Kenneth Lowe Oct. 28, 2014, 10:09am

A nationwide department store that hands out in-store cash to seemingly everyone nevertheless doesn’t treat all persons equally when it comes to physical accommodations, according to a recently-filed class action lawsuit.

Washington D.C.-based not-for-profit Equal Rights Center sued Kohl’s earlier this month in Chicago’s federal court over alleged violations of the Americans With Disabilities Act (ADA), claiming the store’s layout doesn’t conform with standards laid out in the law.

Also named as plaintiffs in the Oct. 21 filing are Devora Fisher, Edith Prentiss, Monica Kamal, Jean Ryan and Regina Lee. They are represented by Tracy E. Stevenson, Jennifer M. Sender and Andrés J. Gallegos of Robbins, Salomon & Patt Ltd. in Chicago.

Seeking to represent a class of all customers with disabilities who shop at Kohl’s, the plaintiffs argue Kohl’s customers with disabilities are “denied the full and equal enjoyment of the goods, services, facilities, privileges, advantages, or accommodations ... on the basis of disability because of the presence of narrow aisles, inaccessible sales or service counters, inaccessible merchandise displays, inaccessible parking spaces, inaccessible restroom facilities, or inaccessible fitting rooms."

“In light of pervasive violations of the ADA and applicable state disability laws, [Kohl’s] unique store format creates a pattern and practice of systematically denying equal access to individuals with disabilities, including Plaintiffs and other members of the [Equal Rights Center],” the suit asserts.

While the plaintiffs note Kohl’s stores have main aisles of adequate width for persons who have disabilities, it argues that the side aisles are too narrow and the merchandise displays “contain inaccessible fixtures for individuals with physical disabilities.”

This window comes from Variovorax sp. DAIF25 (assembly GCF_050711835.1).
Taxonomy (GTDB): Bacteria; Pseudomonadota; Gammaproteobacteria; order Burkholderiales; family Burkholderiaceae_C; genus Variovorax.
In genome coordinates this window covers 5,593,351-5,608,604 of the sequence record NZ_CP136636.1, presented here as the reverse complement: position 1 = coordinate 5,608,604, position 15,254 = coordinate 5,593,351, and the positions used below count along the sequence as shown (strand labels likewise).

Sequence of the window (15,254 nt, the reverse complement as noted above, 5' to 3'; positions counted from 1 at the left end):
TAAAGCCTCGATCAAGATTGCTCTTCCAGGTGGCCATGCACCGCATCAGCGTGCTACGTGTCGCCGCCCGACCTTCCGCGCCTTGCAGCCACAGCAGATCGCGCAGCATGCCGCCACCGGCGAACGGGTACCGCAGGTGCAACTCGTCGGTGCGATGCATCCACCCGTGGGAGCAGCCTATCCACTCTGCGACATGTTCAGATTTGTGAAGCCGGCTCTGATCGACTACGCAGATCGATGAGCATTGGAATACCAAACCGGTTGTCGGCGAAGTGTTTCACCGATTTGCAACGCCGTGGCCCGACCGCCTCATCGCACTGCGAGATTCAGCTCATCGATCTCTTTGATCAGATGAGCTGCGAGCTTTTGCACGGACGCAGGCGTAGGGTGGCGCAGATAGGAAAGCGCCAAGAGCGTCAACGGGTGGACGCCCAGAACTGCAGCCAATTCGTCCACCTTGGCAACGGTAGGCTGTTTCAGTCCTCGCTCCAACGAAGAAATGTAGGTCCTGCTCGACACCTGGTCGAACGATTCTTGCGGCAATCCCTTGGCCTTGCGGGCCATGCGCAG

The suit also complains of the stores’ restroom and dressing room accessibility, as well as the height of counters.

The ERC made those determinations after it responded to member complaints regarding stores located in California, Georgia, Illinois, Iowa, Maryland, Minnesota, Montana, New Jersey, New York, Ohio and Wyoming, according to the suit that notes the ERC conducted surveys of 41 Kohl’s stores in 13 states.

“Indeed, barriers to accessibility existed in all stores surveyed by the ERC in Illinois, New Jersey, New York, and Ohio. These four states alone are home to nearly one-fifth of Kohl’s department stores,” the suit alleges.

The ERC sent two letters to company officers in 2012 and 2013 calling out Kohl's alleged violations and received no response, according to the suit.

In addition, Fisher, one of the named plaintiffs, sent a letter to the company complaining of barriers she claims to have faced at stores in Arlington Heights, Glenview, Niles and Vernon Hills.

The suit notes Fisher, an artist who was born with scoliosis and other congenital birth defects, uses a wheelchair for mobility. Fisher’s guardian, according to the complaint, brought the problems at the stores to the attention of managers multiple times, but that they remain unresolved.

The plaintiffs seek to designate a class consisting of all people with mobility disabilities who use wheelchairs or are otherwise disabled due to mobility-related issues and who “were denied the full and equal enjoyment of the goods, services, facilities, privileges, advantages, or accommodations of any Kohl’s Department Store in the United States on the basis of disability because of the presence of a narrow aisle, inaccessible sales or service counter, inaccessible merchandise display, inaccessible parking spaces, inaccessible fitting rooms, or inaccessible restrooms, among other barriers.”

They are seeking injunctive relief and are suing Kohls for discrimination on the basis of disability under the ADA and New York State law.

Electronic court records show a status hearing has been set for Dec. 22.

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